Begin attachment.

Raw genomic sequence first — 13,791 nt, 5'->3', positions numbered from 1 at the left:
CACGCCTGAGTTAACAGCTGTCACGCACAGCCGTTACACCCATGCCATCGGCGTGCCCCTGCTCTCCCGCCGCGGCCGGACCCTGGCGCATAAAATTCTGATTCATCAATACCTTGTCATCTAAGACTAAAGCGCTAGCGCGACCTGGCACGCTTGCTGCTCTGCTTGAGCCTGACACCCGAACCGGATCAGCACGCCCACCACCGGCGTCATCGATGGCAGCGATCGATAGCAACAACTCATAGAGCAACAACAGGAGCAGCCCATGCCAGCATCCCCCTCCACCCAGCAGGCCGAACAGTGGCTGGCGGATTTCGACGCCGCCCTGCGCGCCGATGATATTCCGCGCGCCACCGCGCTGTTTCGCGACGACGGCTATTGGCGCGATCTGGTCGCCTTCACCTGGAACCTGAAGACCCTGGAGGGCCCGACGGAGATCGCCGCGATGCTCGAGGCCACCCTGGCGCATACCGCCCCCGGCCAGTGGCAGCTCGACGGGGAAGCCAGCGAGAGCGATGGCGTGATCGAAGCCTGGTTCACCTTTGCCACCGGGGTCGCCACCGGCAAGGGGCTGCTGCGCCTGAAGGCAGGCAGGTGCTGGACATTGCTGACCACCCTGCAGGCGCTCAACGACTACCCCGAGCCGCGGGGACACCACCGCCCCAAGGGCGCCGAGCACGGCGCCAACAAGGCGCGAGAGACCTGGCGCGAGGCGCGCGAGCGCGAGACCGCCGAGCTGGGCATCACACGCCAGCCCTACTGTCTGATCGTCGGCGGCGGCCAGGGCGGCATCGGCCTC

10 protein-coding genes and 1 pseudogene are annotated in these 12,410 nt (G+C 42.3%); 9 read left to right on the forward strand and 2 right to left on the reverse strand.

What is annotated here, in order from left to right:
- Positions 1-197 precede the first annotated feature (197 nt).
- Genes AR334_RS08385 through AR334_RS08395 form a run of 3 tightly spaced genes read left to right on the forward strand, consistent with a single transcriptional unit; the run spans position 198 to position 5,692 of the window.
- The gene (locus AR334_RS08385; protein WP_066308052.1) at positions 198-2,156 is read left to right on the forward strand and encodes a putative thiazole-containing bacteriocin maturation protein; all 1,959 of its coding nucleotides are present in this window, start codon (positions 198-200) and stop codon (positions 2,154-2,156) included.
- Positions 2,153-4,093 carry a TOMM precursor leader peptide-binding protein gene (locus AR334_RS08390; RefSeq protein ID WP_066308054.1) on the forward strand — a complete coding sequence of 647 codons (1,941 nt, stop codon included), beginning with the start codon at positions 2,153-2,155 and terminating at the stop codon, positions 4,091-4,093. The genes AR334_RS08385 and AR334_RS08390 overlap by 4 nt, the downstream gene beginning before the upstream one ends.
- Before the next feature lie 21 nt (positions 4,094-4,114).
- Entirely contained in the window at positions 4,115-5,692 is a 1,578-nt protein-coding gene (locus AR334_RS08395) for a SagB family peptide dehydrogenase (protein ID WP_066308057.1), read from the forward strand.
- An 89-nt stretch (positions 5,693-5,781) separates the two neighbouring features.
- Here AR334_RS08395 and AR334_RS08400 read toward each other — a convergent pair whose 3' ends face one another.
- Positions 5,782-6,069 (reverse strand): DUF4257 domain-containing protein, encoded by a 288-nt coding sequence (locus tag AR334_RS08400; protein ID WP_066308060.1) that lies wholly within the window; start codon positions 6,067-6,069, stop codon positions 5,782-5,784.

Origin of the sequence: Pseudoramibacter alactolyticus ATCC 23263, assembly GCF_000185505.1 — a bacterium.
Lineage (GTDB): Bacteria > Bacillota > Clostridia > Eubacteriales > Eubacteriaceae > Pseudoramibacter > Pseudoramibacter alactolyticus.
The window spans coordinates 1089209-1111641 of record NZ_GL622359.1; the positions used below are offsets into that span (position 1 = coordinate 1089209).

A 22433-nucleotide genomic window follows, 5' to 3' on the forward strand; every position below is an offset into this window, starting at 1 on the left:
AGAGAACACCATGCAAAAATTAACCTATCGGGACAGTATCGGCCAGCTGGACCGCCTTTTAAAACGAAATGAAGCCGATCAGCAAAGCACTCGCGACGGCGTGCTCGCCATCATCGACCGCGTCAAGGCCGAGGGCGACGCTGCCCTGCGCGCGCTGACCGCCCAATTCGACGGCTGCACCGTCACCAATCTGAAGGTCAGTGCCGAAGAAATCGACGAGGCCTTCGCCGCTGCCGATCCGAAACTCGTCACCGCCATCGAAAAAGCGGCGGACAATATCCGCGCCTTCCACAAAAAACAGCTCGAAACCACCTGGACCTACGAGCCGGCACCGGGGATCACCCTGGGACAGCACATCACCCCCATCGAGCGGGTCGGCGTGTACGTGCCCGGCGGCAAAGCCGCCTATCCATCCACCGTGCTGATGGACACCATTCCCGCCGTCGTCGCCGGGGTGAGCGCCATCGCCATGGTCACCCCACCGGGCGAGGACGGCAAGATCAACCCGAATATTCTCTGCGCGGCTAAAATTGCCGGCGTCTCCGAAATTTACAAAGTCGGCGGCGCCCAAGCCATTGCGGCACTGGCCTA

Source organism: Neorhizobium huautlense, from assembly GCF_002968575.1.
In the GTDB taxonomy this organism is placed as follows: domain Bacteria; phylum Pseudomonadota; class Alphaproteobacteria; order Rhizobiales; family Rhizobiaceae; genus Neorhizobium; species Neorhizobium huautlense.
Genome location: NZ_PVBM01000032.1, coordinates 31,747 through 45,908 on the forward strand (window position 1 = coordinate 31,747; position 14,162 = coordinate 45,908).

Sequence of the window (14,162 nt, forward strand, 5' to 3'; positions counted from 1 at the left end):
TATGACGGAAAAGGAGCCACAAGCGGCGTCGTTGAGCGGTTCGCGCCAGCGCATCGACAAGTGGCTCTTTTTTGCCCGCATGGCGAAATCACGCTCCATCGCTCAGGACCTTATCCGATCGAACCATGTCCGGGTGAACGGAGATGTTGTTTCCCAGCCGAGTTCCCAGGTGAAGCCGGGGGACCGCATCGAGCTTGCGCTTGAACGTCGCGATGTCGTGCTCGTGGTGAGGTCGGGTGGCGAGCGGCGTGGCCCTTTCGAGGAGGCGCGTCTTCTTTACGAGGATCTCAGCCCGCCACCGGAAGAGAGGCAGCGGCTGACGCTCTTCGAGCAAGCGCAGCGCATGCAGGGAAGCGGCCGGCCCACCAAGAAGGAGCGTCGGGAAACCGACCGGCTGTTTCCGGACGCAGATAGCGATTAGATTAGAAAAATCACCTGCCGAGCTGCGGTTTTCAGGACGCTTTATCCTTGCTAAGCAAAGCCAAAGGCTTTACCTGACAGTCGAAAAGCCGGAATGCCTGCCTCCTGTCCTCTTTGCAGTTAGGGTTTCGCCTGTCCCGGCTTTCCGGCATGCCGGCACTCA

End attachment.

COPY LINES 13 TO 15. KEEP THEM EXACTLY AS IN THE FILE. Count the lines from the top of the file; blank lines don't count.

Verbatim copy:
- Positions 5,782-6,069 (reverse strand): DUF4257 domain-containing protein, encoded by a 288-nt coding sequence (locus tag AR334_RS08400; protein ID WP_066308060.1) that lies wholly within the window; start codon positions 6,067-6,069, stop codon positions 5,782-5,784.

Origin of the sequence: Pseudoramibacter alactolyticus ATCC 23263, assembly GCF_000185505.1 — a bacterium.
Lineage (GTDB): Bacteria > Bacillota > Clostridia > Eubacteriales > Eubacteriaceae > Pseudoramibacter > Pseudoramibacter alactolyticus.